3 min read

How Simple Changes to Wording can Increase Contact Preference Opt-Ins

A hand reaching up to a Contact Us sign in a window

We’re all keen on getting customers to sign up to our mailing lists and agree to share their data with us, but are we paying enough attention to the actual wording of how we’re asking for their consent?

When setting up contact preferences, consider the phrasing that you use, as it can have a big impact on your customers expectations and the likelihood of them agreeing to be contacted. We’ve come up with a few things to consider...

Choose your words carefully

First of all, think about exactly what you’re asking for or telling your customers. Are you being completely clear with what customers can expect? What message are you sending? Here are a couple of examples:

  • Are you happy for us to contact you by email?

This is pretty explicit that you want customers to sign up to being contacted by you but it doesn’t provide any information about what you might be contacting customers about.

  • I would like to receive information by email about upcoming events, offers and news.

This is even more explicit as it specifies what customers will be receiving information about.

You need to be careful however, as if you ask customers to sign up to emails about ‘events, offers and news’ then you can’t email them about anything else, such as fundraising. It’s a balance between being clear and transparent with customers, but not restricting your options.

Neither of these options are necessarily the right one to use for you, but they hopefully illustrate the point that the wording you choose can have an impact on what customers will think.

Don’t make it daunting

Whatever wording you choose, make sure it’s as simple and easy to understand as possible, but also make sure it’s not going to scare customers away. Remember that the main purpose of asking customers for their preferences is to encourage them to sign up. Make sure you’re not asking for anything you think customers wouldn’t be happy with - if you are, it’s likely to put people off signing up.

Test and refine

Don’t be afraid to amend the wording* of your preferences, to see what works best. You could try using slightly different phrasing from week to week (or month to month) to see what has the best uptake - just make sure you keep track of what works and what doesn’t. Don’t just set your preferences and forget about them.

*As long as you don’t fundamentally change what customers are giving permission for.

Case studies

A couple of Spektrix venues have worked with Katy Raines of Indigo to analyse the way that they collect customer preferences, with a view to increasing the number of customers who give their permission to be contacted.

Hull Truck Theatre had identified that they only had permission to contact 50% of their database, with only 37% of customers opting in to receiving email communication. Having identified that, they made a concerted effort to focus on getting permission from customers, using various strategies:

Step one: They worked with box office staff to make sure everyone understood the importance of collecting customer data, and ensure customers were being asked for their preferences.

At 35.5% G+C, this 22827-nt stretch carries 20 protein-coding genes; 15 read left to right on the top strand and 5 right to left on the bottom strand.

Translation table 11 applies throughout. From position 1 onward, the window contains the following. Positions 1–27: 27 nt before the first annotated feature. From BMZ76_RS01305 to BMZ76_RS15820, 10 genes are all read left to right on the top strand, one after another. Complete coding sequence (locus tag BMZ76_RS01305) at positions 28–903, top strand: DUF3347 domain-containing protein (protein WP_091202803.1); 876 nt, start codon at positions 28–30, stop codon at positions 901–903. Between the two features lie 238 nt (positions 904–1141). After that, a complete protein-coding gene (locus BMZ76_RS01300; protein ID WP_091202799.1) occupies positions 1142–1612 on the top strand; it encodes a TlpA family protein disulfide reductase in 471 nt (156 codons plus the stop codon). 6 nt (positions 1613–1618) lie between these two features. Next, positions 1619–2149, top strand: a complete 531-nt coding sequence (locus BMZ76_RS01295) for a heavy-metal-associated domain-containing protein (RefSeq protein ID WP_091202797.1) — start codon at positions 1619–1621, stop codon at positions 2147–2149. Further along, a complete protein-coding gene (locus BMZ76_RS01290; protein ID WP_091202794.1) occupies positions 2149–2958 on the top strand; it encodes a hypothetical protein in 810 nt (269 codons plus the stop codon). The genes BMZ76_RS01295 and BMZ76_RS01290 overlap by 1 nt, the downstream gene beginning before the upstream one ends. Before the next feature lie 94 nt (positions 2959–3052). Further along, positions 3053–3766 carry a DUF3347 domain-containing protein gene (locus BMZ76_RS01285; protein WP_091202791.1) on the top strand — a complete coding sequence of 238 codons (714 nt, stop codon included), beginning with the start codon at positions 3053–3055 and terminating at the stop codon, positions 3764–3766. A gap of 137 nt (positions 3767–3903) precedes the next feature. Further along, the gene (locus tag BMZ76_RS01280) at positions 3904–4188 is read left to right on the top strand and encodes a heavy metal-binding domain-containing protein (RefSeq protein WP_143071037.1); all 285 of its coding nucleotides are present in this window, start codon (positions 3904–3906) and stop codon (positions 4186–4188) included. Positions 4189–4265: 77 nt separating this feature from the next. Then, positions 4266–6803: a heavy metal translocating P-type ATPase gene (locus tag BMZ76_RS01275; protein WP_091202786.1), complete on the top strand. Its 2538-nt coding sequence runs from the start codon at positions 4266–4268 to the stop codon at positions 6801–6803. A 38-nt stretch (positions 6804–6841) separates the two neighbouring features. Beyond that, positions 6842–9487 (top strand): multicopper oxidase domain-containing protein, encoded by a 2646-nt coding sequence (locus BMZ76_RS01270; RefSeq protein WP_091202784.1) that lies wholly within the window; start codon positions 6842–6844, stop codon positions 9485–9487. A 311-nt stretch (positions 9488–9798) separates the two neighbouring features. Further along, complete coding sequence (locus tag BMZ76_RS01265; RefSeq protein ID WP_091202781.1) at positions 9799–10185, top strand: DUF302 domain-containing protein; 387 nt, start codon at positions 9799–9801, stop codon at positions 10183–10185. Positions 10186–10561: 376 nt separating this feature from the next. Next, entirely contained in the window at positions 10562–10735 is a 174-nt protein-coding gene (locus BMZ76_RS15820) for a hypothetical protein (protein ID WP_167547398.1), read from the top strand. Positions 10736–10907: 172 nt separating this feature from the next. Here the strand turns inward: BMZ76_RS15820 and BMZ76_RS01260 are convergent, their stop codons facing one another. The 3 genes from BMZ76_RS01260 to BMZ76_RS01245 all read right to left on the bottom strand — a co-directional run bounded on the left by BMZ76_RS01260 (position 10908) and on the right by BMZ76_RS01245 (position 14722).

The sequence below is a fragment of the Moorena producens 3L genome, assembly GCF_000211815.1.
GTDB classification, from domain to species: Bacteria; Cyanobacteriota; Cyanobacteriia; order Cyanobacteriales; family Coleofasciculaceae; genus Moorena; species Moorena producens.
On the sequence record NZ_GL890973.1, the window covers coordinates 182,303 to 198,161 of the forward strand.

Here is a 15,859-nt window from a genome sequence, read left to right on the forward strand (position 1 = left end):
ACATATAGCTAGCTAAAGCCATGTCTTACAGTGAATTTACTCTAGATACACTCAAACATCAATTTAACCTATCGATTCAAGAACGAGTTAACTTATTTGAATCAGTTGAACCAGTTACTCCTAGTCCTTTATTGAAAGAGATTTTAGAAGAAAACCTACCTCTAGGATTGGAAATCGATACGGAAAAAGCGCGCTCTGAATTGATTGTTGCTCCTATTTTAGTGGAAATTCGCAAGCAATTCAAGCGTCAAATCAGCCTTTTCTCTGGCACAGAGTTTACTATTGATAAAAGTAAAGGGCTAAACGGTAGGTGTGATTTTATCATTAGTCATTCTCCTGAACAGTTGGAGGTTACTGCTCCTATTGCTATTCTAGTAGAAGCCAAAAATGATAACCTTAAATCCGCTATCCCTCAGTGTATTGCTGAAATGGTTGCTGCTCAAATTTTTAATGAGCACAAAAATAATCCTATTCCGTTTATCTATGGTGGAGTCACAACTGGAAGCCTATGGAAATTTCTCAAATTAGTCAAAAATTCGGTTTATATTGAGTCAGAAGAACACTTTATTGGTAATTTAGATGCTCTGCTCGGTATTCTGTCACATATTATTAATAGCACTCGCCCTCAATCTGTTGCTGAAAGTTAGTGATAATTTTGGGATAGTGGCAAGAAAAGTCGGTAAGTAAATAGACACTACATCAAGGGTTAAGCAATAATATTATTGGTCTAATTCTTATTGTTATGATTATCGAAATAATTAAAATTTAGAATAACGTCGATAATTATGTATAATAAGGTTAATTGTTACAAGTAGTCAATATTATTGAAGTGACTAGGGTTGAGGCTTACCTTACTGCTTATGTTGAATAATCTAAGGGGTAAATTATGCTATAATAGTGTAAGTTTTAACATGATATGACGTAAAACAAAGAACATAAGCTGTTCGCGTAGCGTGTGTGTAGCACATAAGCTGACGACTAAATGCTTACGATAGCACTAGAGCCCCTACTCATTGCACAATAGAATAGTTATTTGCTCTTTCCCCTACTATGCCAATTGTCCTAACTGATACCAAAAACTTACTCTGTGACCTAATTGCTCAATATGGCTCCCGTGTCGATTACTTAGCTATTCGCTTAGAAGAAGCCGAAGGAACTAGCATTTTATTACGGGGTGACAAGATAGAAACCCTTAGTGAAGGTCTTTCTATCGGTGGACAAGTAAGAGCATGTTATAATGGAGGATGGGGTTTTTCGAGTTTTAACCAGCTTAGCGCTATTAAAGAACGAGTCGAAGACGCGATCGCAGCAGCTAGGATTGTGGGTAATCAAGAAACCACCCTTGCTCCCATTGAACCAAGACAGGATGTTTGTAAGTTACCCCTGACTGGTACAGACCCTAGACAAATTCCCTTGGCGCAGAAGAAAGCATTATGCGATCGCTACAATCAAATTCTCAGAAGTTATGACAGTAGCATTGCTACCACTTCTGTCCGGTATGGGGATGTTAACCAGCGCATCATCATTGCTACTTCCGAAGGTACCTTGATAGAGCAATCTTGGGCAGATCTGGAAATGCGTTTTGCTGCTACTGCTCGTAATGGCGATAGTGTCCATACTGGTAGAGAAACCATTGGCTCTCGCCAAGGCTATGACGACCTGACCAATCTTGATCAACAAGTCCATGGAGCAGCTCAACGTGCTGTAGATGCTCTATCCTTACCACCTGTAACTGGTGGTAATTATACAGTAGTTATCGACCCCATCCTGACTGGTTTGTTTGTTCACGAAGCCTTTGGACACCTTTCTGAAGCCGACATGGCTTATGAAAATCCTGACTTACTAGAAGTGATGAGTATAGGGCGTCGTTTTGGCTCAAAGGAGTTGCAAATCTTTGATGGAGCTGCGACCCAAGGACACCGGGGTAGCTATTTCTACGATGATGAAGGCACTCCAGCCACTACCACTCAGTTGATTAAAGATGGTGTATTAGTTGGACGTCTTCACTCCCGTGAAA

Step two: Two different sets of wordings were tested, to see which performed best. The first two options they tested were:

  • Option A: “Please tick to receive email/postal information from Hull Truck Theatre.”
  • Option B: “I would like to receive email/postal information from Hull Truck Theatre, so I don’t miss out on the latest activities and events, but don’t want to be bombarded.”

You might imagine the second option would have been the most successful but in fact, while option 2 resulted in 53% of opt-ins over the test period, option 1 resulted in a massive 68% take-up. As you can see, it’s always worth testing your theories out – and assume nothing!

Step three: They then set monthly targets to monitor the ongoing success of asking for preferences.

MAC Belfast also went through a similar process, but in addition they developed a data promise which aimed to reassure customers that their data will be used properly and make sure they’re being  transparent about how customer data is used. This data promise was shared with box office staff to make sure everyone understood what the organisation was doing. Here’s what their data promise looks like:

MAC Belfast's data promise: Exclusive announcements, season brochure twice a year by post, emails twice a month, emails matched to your interests

In Spektrix we’re making a range of improvements to our data sharing features, including the ability to let customers set their main preferences for the venue and then set individual preferences when they book for events that the venue’s putting on, alongside a partner company. These features are all about introducing flexibility, so that our clients can set their contact preferences up however they want, depending on the needs of their organisation.

Whatever system you use though, the key thing to remember is to make sure you’re giving yourself as much opportunity to get customers signing up to your mailing list as possible. Make it an easy decision for your customers, and keep testing to see what works.


Make GDPR work for you and your audiences with our toolkit and templates for arts organisations

Boldly Compliant: A GDPR Toolkit

Michael Dodd is a former member of the Spektrix team

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